@piratedan: You’re damned straight. As in the Great Depression, the real heroes were the ones trying to hold their family, friends, and communities together against all odds.
As a scientist fresh out of a postdoc in D.C., my “holy grail” is a job over 100K. Why? I live on a postdoc’s salary well enough, even in Maryland. It’s to try and help my fiance get her Bachelor’s. To pay down my debts. And to help my mother.
I dunno if I’d call that heroism, but I wish a whole lot more people would do it.
a telling detail: He was a loyal customer to a person who held her same job for 19 years. They have talked to one another for two decades. A loss of staggering proportions in everyday lives.
That’s my America.
So the Republicans appoint one good judge, and then their Beck and Palin influenced fringe groupy murders him. I hope the irony does not escape them.
I wonder what these people think about Judge Roll. I wonder if any of those making threats have had a change of heart?
I sure hope so.
mistermix, I came here via Atrios, but son, I am disappoint.
A man died here. Please don’t turn everything into a win/lose, zero sum game. It makes YOU the crass asshole, and today, Atrios as well.
Just acknowledge his act of heroism, maybe say, that’s an act you’d like to know you’re capable of.
Don’t diminish it by turning his act of heroism into your blog game of oneupsmanship. Your game of revenge at Ayn Rand.
Okay, you can go fuck yourself now.
He really does sound like a great guy. In fact I’m glad that, after the political flummery, attention was paid to those who were shot and those who saved them. I liked the memorial as I got to know these people, and it reminded me there’s so many good people everywhere. We don’t see it because now and then a few a$$es do dumb stuff and we focus on them.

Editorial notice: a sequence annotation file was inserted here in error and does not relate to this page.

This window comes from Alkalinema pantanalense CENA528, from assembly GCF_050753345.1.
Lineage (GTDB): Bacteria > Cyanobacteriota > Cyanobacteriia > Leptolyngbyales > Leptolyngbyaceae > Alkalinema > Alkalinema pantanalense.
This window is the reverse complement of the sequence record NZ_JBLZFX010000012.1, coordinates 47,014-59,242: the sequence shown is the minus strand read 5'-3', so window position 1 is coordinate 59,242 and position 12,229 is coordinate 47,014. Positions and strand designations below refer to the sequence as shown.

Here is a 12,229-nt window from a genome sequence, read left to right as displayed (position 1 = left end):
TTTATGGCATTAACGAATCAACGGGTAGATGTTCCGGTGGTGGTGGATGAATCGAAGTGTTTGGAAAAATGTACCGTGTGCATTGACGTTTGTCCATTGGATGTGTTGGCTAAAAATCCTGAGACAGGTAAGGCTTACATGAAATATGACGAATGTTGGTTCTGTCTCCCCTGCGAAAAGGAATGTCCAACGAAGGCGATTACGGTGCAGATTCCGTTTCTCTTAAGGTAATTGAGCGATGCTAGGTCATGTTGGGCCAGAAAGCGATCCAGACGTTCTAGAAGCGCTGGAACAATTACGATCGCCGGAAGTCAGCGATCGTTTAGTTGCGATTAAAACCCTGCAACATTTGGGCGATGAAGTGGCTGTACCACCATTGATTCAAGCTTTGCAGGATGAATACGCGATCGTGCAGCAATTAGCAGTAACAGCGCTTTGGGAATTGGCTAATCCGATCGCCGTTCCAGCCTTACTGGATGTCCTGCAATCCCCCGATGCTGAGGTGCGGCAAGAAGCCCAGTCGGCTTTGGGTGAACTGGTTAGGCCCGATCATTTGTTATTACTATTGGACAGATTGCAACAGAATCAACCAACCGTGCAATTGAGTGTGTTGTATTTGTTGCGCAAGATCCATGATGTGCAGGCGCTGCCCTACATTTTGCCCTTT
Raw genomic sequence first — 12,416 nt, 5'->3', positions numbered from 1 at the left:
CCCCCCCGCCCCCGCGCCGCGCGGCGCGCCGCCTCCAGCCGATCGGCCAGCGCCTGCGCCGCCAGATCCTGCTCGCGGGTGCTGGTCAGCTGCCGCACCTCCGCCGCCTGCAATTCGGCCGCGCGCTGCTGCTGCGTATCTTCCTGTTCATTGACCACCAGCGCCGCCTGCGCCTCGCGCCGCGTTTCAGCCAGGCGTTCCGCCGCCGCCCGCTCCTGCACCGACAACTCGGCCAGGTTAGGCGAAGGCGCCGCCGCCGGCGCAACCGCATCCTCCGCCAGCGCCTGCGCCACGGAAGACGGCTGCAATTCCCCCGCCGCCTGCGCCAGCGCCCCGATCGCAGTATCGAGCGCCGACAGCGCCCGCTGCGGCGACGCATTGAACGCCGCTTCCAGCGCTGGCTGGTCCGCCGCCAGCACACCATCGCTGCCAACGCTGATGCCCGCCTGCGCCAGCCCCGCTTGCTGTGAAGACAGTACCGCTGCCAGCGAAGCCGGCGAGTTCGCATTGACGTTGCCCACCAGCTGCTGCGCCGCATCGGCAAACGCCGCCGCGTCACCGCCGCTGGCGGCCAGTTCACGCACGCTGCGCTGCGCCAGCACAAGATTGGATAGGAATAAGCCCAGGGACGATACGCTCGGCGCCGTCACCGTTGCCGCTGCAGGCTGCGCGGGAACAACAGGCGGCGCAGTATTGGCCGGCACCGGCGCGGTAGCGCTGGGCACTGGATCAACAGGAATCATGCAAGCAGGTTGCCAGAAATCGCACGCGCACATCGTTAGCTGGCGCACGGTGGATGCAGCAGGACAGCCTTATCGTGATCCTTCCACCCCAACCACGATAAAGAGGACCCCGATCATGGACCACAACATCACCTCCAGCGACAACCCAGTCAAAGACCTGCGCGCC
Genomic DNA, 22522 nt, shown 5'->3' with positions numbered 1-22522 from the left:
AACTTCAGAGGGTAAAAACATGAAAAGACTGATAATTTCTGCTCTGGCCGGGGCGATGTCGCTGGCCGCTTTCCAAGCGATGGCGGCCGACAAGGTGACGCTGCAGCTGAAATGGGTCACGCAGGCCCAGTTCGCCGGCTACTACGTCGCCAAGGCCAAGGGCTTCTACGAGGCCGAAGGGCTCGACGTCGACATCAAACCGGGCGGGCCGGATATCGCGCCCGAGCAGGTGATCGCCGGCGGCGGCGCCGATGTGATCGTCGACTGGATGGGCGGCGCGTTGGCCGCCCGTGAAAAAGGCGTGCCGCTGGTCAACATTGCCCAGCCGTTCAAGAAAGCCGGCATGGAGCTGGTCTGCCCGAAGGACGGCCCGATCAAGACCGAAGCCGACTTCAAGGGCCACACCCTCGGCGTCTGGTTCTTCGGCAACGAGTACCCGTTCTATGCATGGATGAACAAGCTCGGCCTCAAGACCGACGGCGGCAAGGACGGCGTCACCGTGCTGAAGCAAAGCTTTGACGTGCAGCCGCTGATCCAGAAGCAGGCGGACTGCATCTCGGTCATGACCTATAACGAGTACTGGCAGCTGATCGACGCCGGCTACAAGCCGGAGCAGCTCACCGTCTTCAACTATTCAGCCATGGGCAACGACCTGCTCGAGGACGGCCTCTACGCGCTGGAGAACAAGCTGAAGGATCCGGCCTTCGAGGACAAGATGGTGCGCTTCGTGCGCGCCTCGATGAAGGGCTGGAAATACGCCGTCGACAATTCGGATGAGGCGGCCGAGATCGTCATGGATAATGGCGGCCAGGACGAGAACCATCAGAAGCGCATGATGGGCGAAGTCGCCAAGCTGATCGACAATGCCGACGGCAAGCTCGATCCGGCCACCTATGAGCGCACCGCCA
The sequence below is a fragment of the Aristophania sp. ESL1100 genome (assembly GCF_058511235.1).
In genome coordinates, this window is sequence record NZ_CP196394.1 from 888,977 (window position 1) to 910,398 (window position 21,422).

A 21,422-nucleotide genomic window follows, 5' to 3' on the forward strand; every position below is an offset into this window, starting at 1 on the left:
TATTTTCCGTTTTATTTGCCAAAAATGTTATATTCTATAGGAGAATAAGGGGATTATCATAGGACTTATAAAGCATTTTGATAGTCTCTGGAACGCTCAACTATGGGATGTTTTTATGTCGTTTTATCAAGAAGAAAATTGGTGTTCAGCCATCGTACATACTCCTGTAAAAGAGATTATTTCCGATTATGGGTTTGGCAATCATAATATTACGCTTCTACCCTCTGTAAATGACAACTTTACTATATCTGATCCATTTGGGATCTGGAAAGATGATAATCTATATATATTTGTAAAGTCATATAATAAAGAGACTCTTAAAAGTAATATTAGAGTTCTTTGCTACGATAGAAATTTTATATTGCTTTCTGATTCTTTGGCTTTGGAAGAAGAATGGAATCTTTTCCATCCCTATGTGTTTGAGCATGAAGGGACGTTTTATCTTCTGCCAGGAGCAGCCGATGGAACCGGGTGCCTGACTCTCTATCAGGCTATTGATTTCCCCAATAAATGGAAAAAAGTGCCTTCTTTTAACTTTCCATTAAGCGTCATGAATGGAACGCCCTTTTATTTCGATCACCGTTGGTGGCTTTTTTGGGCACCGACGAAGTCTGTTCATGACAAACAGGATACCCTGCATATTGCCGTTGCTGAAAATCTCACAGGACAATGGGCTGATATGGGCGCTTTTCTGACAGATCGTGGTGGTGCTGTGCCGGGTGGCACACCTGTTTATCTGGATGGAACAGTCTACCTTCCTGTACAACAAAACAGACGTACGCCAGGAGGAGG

The only reason the Galtian overlords can flounce around is a lot of far more decent people do the hard work – and make hard choices.
Jay in Oregon
Anyone else remember the American Family Association press release where Bryan Fischer whined that the Medal of Honor was being “feminized” because it was being awarded to people who saved lives as opposed to taking them?
This. The real Invisible Hand is all the good people doing the hard work so the Galtians can take the credit.
That is a wonderful account of someone who should be a role model for all of us. Thanks for sharing it.
John Galt, Atlas Shrugged.
SweetNostrils, fka Scuffletuffle
@anon: WTF? At least try to make sense, or, better yet, just piss off!
@Jay in Oregon:
When I first read those remarks, I thought that asshole is lucky Col. David Hackworth isn’t around any more. In his book, “Steel My Soldiers’ Hearts”, Hack wrote about the heroics of the Medics, Docs and GIs who risked their lives for their buddies. Brian Fischer is a moron. (moran?)